Chitosan Coating of TiO2 Nanotube Arrays for Improved Metformin Release and Osteoblast Differentiation
Received 8 February 2020
Accepted for publication 6 June 2020
Published 22 June 2020 Volume 2020:15 Pages 4471—4481
Checked for plagiarism Yes
Review by Single anonymous peer review
Peer reviewer comments 3
Editor who approved publication: Prof. Dr. Thomas Webster
Amir Hashemi,1 Masoumeh Ezati,2 Javad Mohammadnejad,3 Behzad Houshmand,4 Shahab Faghihi5
1Department of Life Science Engineering, Faculty of New Sciences and Technologies, University of Tehran, Tehran 14395-1561, Iran; 2Tissue Engineering and Biomaterials Research Center, National Institute of Genetic Engineering and Biotechnology (NIGEB), Tehran 14965/161, Iran; 3Department of Life Science Engineering, Faculty of New Sciences and Technologies, University of Tehran, Tehran 14395-1561, Iran; 4Department of Periodontics, School of Dentistry, Shahid Beheshti University of Medical Sciences, Tehran 19857-17443, Iran; 5Tissue Engineering and Biomaterials Research Center, National Institute of Genetic Engineering and Biotechnology (NIGEB), Tehran 14965/161, Iran
Correspondence: Javad Mohammadnejad; Shahab Faghihi Tel +9821 8609-3078
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Background: Ineffective integration has been recognized as one of the major causes of early orthopedic failure of titanium-based implants. One strategy to address this problem is to develop modified titanium surfaces that promote osteoblast differentiation. This study explored titanium surfaces modified with TiO2 nanotubes (TiO2 NTs) capable of localized drug delivery into bone and enhanced osteoblast cell differentiation.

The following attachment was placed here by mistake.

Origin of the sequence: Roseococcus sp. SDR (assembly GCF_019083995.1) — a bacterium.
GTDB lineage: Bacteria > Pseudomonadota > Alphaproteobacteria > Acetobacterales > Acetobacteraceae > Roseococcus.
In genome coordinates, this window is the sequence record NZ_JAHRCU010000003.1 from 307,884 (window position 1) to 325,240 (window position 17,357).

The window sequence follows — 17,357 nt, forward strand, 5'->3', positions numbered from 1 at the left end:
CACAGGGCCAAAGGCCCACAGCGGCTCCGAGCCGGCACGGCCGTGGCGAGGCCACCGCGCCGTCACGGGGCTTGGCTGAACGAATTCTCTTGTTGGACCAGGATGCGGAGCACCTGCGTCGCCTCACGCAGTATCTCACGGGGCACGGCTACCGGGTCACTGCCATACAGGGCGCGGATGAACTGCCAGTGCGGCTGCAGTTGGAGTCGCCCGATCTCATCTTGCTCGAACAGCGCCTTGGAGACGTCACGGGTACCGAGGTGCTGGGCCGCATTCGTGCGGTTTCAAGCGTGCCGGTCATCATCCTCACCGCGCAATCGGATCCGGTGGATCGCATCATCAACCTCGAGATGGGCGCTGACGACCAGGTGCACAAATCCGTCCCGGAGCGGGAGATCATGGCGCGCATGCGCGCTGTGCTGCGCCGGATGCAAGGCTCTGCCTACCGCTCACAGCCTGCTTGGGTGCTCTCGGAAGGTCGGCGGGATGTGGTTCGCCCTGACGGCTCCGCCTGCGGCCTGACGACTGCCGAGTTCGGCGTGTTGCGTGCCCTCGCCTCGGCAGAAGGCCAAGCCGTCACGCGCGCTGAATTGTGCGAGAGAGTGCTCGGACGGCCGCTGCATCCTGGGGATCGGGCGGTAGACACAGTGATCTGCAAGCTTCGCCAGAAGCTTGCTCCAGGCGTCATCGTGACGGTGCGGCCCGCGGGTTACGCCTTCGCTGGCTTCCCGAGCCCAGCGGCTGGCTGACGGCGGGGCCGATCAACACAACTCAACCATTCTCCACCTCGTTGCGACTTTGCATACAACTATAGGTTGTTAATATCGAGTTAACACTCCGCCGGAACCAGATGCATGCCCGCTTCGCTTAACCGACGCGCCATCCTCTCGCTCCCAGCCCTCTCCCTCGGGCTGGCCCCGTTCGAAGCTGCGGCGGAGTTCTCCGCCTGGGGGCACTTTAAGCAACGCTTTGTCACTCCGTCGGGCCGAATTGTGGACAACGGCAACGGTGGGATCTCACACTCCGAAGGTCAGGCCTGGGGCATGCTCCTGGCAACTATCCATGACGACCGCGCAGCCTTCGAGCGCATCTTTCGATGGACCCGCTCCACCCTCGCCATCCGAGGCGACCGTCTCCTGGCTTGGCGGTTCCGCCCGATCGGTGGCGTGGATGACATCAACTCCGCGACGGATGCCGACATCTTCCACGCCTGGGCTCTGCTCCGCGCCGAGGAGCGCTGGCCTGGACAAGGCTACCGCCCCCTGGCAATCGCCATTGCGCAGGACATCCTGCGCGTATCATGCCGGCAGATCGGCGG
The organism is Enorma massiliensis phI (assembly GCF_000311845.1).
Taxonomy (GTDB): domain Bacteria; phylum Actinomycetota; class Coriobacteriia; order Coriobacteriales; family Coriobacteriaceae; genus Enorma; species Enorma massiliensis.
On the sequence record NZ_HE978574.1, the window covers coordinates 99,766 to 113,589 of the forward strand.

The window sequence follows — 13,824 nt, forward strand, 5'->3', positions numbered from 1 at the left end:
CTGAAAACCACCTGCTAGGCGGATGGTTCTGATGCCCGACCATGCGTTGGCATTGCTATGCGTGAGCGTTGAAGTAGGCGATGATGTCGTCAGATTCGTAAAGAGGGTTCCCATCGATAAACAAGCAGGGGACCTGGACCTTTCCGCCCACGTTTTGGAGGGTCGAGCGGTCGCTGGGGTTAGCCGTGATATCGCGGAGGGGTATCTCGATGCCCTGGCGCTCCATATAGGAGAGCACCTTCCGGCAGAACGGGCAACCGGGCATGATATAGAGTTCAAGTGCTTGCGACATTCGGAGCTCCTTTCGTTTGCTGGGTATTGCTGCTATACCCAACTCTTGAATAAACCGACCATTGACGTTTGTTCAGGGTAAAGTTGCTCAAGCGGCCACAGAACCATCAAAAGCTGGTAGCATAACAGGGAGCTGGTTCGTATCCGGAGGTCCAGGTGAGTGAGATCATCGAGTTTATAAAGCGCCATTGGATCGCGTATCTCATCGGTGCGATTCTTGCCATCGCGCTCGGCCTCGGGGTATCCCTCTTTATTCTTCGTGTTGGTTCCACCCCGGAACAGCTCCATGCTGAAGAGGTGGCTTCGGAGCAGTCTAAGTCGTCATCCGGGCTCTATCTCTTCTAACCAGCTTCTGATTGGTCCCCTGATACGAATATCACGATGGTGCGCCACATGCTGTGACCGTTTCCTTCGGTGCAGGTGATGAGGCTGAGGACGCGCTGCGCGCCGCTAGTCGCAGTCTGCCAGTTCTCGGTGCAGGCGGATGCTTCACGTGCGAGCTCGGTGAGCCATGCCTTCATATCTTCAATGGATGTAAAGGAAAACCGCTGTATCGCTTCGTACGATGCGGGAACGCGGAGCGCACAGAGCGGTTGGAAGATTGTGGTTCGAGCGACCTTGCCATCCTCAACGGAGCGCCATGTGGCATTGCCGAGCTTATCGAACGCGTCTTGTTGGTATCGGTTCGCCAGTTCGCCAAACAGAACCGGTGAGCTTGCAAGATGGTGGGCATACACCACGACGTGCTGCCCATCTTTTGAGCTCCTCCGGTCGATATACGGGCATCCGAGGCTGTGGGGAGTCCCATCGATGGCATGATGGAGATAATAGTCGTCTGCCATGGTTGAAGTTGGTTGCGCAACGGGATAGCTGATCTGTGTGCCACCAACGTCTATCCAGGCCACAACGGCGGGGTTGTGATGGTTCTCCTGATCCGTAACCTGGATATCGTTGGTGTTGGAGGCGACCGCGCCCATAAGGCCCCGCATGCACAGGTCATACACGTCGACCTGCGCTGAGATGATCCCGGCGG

Materials and Methods: Briefly, TiO2 NTs were subjected to anodic oxidation and loaded with Metformin, a widely used diabetes drug. To create surfaces with sustainable drug-eluting characteristics, TiO2 NTs were spin coated with a thin layer of chitosan. The surfaces were characterized via scanning electron microscopy, atomic force microscopy, and contact angle measurements. The surfaces were then exposed to mesenchymal bone marrow stem cells (MSCs) to evaluate cell adhesion, growth, differentiation, and morphology on the modified surfaces.
Results: A noticeable increase in drug release time (3 days vs 20 days) and a decrease in burst release characteristics (85% to 7%) was observed in coated samples as compared to uncoated samples, respectively. Chitosan-coated TiO2 NTs exhibited a considerable enhancement in cell adhesion, proliferation, and genetic expression of type I collagen, and alkaline phosphatase activity as compared to uncoated TiO2 NTs.
Conclusion: TiO2 NT surfaces with a chitosan coating are capable of delivering Metformin to a bone site over a sustained period of time with the potential to enhance MSCs cell attachment, proliferation, and differentiation.
Keywords: titania nanotubes, titanium, osteogenic differentiation, anodization, mesenchymal bone marrow stem cells, MSCs
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